Yes, into the tank, but no problem at all in fact. The aim is to break the biofilm (as air bubbles do), so it is broken by the skimmer, and disappear very quickly. For other floating particles, they go back into the tank, and then can be caught by the filter. :)
 

si walker

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Thread starter
Joined
30 Mar 2020
Messages
217
Location
uk
Surface movement won't sort this problem for you, but an airstone will (certainly did for me anyway: Aquarium biofilm prevention - Fireplace aquarium). There's something about breaking bubbles that destroys biofilm. This means I also predict that you do not in fact already have an airstone - can you confirm/refute that this is the case?
Hi.
Correct, I do not have an airstone.
I must say that I like a bit of the old school bubbling. Guess it reminds me of a LFS visit!
I have a usb air pump and will set it on timer to see if it's going to make any difference.
Thank you for that idea!
 

si walker

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Thread starter
Joined
30 Mar 2020
Messages
217
Location
uk
Hello, I currenltly use the aquario neo premium acrylic outlet pipe, It has a venturi (adjustable) surface skimmer, that gets rid of the surface biofilm. The great advantage for this skimmer connected to the filter, is that it is situated on the outlet, so if it sucks air, the air doesn't build into the canister filter. It just expells it into the tank (same for floating particles).
Hope this helps :)
This also looks like a great option.
Although my space for pipe work etc is really tricky ( it's a long story).
So apparently you can just get the skimmer attachment instead of the whole inlet outlet set? I could try to rig this up to the existing Oase 100 outlet?
It does seem that the Aquario products are pretty rare in the UK.

In the back of my mind I am also thinking this isn't rocket science, I may try to make something? (who am i kidding?)

Thank you though!
 

alnitak

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Joined
9 Feb 2022
Messages
72
Location
France - Essonne
Hello, you can adapt it to oase filter, in fact i bought the full set, inlet and outlet. Acrylic, very easy to set up, to adjust, and to clean.
This is mine in the previous tank. It is now installed on the large tank, good job, just have to chase floating plants that are fond of canyonning and which accumulate around and inside the skimmer... 😊


20220124_194251.jpg
 

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Joined
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Dorset
I haven’t found a skimmer that actually works long term without sucking in Shrimps. I was a little dubious but I added a home made diffuser yesterday and it does seem to have got rid of the surface film. I need to quieten the air pump now, or at least put it on a timer so it’s only on overnight.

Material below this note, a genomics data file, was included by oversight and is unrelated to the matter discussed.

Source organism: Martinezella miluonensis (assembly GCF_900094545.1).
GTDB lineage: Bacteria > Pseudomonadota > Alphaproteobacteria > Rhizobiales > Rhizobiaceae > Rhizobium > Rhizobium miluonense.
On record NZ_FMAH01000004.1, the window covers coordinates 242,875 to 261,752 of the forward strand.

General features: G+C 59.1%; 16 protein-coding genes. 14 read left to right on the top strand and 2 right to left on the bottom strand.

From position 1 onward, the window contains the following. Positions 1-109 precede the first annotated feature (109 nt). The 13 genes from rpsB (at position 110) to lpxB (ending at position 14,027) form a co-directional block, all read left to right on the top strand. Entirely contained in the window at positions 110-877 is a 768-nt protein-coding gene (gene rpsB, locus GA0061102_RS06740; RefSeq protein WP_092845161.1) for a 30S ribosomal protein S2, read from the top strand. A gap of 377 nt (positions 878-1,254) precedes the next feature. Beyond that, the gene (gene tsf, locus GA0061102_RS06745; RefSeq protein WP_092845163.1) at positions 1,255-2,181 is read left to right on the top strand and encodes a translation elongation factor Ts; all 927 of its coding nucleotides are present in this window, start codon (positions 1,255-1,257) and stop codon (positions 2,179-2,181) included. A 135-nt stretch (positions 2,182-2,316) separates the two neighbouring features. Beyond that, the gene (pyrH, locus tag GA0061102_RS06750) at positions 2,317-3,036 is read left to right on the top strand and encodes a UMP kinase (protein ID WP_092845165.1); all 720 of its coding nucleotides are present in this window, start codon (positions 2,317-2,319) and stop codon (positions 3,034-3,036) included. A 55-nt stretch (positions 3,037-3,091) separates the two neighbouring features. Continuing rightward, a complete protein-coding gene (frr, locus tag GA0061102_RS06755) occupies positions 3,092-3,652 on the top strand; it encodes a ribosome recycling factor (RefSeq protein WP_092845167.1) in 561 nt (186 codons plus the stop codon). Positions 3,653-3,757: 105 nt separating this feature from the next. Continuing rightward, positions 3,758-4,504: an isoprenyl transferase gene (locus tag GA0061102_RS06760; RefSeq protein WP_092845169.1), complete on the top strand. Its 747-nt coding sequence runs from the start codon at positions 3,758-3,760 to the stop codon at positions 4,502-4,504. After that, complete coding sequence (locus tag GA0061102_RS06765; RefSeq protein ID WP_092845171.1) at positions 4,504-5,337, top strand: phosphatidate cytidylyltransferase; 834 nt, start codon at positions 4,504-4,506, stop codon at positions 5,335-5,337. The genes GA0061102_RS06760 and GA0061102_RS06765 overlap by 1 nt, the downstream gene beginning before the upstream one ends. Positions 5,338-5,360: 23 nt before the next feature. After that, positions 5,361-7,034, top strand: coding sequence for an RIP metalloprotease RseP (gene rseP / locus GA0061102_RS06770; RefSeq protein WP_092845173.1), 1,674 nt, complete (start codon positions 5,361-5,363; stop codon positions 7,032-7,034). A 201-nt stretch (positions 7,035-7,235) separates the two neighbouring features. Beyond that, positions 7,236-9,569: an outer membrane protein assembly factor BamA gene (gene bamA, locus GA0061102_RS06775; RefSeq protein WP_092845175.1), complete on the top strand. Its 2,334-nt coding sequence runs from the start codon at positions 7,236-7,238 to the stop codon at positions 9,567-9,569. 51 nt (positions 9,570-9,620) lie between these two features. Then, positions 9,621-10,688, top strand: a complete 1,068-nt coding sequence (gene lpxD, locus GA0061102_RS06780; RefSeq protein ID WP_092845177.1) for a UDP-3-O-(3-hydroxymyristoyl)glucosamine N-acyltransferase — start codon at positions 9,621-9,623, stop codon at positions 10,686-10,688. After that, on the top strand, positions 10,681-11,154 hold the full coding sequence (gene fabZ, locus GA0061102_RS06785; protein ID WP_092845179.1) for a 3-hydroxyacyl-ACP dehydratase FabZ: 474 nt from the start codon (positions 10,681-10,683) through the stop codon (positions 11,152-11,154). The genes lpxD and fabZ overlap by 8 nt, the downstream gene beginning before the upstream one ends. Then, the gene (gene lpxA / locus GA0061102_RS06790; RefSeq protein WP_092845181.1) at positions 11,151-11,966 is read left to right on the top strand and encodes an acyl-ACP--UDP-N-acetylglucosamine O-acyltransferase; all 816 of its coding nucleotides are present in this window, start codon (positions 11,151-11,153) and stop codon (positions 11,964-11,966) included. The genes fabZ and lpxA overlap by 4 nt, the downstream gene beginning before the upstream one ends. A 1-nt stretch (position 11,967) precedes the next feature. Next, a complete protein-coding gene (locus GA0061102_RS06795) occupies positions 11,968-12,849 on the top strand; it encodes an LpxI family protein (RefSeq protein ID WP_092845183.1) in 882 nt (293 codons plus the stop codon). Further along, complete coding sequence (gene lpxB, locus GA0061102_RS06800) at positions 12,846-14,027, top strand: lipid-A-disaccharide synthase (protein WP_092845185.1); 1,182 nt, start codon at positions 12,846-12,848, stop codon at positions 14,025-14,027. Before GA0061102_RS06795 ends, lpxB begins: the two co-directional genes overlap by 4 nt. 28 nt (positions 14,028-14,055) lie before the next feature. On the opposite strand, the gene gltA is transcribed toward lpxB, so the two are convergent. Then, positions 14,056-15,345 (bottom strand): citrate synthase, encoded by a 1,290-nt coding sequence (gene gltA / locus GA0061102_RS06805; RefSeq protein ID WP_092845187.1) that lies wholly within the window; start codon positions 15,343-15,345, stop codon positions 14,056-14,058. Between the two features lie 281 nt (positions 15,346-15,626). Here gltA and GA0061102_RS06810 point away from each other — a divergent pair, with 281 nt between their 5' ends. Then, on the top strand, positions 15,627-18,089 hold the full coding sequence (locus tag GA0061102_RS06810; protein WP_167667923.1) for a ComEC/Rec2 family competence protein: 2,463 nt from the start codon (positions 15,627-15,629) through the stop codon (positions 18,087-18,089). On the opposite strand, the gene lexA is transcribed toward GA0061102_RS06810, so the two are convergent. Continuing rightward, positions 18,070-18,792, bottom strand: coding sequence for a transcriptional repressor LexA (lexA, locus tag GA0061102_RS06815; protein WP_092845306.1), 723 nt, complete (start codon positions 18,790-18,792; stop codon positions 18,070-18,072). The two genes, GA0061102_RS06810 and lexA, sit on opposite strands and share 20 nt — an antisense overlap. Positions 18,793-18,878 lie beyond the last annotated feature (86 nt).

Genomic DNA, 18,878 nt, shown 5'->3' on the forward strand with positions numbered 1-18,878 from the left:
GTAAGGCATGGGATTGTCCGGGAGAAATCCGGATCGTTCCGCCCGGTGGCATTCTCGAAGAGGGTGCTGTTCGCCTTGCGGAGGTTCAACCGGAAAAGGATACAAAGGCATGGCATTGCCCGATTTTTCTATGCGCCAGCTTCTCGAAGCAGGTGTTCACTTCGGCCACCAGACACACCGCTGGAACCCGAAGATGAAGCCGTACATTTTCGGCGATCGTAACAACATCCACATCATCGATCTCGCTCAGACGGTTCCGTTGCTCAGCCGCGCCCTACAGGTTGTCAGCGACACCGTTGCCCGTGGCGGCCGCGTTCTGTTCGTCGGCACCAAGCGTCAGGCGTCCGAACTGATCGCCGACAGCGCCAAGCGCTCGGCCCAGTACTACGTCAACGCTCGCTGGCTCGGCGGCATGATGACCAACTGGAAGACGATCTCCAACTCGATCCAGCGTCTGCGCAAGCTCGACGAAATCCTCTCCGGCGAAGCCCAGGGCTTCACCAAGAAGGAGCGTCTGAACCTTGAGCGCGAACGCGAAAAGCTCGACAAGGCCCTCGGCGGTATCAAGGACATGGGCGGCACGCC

jaypeecee

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21 Jan 2015
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Location
Bracknell
Airstone worked a treat.!
Hi @si walker

I don't have a problem seeing why a skimmer removes the surface film because oil droplets, etc. get trapped on a sponge filter. But what happens to the surface film when using an airstone? Am I overlooking the obvious? I'm just curious.

JPC
 

Andy Pierce

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27 Nov 2020
Messages
270
Location
Cambridge, UK
I don't have a problem seeing why a skimmer removes the surface film because oil droplets, etc. get trapped on a sponge filter. But what happens to the surface film when using an airstone? Am I overlooking the obvious? I'm just curious.
I don't think why the airstone works is known, but the effectiveness doesn't seem in dispute. One theory I've read is that when the bubbles break they fling the biofilm in every which direction, some of which winds up getting flung outside of the tank. I suspect that by keeping the surface film mechanically disrupted the biofilm material either settles out onto the surface or is trapped in the filter (if you have one). in my non-filtered shrimp-only tank the airstone keeps the surface clear and I do seem to notice some amount of "flingage" around the bubbles but couldn't say whether that's how a meaningful amount of surface film is disposed of.

To the point about skimmers and shrimp safety, I have seen shrimp get swirled around in the airstone bubbles without apparent ill effect. I wouldn't say they enjoy it since they don't seem to actively seek out free bubble rides. This is different from the way the shrimp do seem to seek out sitting in a water flow over a surface: River run - Fireplace aquarium (see the 'shrimp on a shelf' video). Weird but they do this all the time. I think there is some kind of "swim upstream" instinct in these guys.